I read recently that MacKenzie Scott, joint founder of Amazon, and one of the richest women in the world, has stated that she wishes to give away the majority of her $53 billion fortune. She apparently gave away $5.7 billion last year alone. Extraordinary amounts of money and welcome support for many charities and groups I’m sure. An unusual position to be in though as the majority of the global population are at the other end of the personal resources scale. Their concern is having enough to live on not how much to give away. However, when our basic needs are met it seems that peace can be found in living more simply.

In Zen Buddhism cleanliness and ordered simplicity are important in life and spirituality. The two go hand in hand, or are a reflection of one another if you like. Start to unburden or de-clutter one and you’ll be helping the other. An important concept for us to reflect on, even if this life style doesn’t appeal. However, I was also delighted to read in Shunmyo Masuno’s piece that we shared earlier, that he included crying as way of letting go. Emotional release is important too. Crying unburdens us as laughing makes us feel happy. There are many ways to let go!

Undoubtedly “letting go” in it many forms can be challenging, but remember Jesus loved the man in the story, and love can indeed guide us. Kathleen McTigue’s reflection that we heard earlier illustrated this. Her son was no longer a boy, but a young man. She still loved him of course, but he didn’t need her to wipe his nose or tie his shoelaces. She had to let the little boy go and embrace her grown up son. A letting go she called relinquishment, “at the core of the spiritual path of parenting.” To treat our grown up children as if they were still small children is not healthy for them or us. We let them go because we love them.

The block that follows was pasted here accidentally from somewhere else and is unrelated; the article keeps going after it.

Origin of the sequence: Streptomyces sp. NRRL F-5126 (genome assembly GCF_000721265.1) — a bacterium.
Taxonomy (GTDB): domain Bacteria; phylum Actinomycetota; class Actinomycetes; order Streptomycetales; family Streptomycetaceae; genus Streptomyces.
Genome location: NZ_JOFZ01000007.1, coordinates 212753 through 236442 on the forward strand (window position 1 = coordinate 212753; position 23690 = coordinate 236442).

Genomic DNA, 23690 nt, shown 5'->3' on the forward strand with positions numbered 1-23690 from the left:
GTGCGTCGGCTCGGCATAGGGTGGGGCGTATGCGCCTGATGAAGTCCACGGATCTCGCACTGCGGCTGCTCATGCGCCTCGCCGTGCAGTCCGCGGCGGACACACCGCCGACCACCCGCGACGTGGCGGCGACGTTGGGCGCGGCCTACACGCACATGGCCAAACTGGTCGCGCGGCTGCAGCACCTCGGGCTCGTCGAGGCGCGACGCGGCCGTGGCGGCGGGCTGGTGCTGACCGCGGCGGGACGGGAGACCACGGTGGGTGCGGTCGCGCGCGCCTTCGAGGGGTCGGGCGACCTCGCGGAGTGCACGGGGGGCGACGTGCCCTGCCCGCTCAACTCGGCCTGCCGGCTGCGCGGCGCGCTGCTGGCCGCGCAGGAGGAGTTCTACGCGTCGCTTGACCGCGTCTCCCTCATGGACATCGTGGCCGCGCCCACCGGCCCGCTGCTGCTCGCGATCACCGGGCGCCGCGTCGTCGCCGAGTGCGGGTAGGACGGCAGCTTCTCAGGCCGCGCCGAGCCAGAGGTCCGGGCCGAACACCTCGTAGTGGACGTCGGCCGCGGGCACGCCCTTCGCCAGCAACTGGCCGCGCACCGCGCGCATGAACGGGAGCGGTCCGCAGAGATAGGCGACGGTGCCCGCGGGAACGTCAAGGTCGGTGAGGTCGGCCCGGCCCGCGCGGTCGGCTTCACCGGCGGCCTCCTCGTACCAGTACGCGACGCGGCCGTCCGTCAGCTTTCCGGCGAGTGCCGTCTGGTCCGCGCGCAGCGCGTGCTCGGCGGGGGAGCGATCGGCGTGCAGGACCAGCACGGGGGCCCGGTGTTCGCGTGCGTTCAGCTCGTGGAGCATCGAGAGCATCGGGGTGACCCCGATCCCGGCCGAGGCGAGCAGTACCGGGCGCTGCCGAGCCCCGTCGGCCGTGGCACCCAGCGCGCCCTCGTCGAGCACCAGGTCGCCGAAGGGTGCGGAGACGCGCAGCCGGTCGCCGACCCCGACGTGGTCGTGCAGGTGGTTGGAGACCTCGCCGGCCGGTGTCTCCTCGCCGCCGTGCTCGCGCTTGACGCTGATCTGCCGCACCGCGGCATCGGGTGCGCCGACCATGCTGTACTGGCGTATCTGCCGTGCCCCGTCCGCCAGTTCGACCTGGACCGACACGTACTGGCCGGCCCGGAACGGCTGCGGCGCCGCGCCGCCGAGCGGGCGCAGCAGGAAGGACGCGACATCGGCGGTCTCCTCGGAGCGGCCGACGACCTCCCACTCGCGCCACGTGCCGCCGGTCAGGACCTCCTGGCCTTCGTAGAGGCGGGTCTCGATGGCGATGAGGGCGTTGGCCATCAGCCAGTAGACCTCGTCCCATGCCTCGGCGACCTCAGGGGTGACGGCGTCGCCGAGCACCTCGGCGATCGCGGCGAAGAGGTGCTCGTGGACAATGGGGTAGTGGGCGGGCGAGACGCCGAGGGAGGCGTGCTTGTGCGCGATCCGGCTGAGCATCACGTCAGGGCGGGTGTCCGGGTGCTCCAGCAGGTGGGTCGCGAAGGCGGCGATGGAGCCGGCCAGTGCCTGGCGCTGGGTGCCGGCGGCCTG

On this Mothering Sunday perhaps we can also flip this to consider the changing relationship we have had with our own mothers over the years. All our relationships will be different, but all will all have changed too. Perhaps you found yourself looking after your mother in her later years. A kind of role reversal, a situation in which in order to move on you have to accept. Letting go of the old way, the old relationship, in order to embrace the new one. Even though it was perhaps not what you wanted or imagined it should be.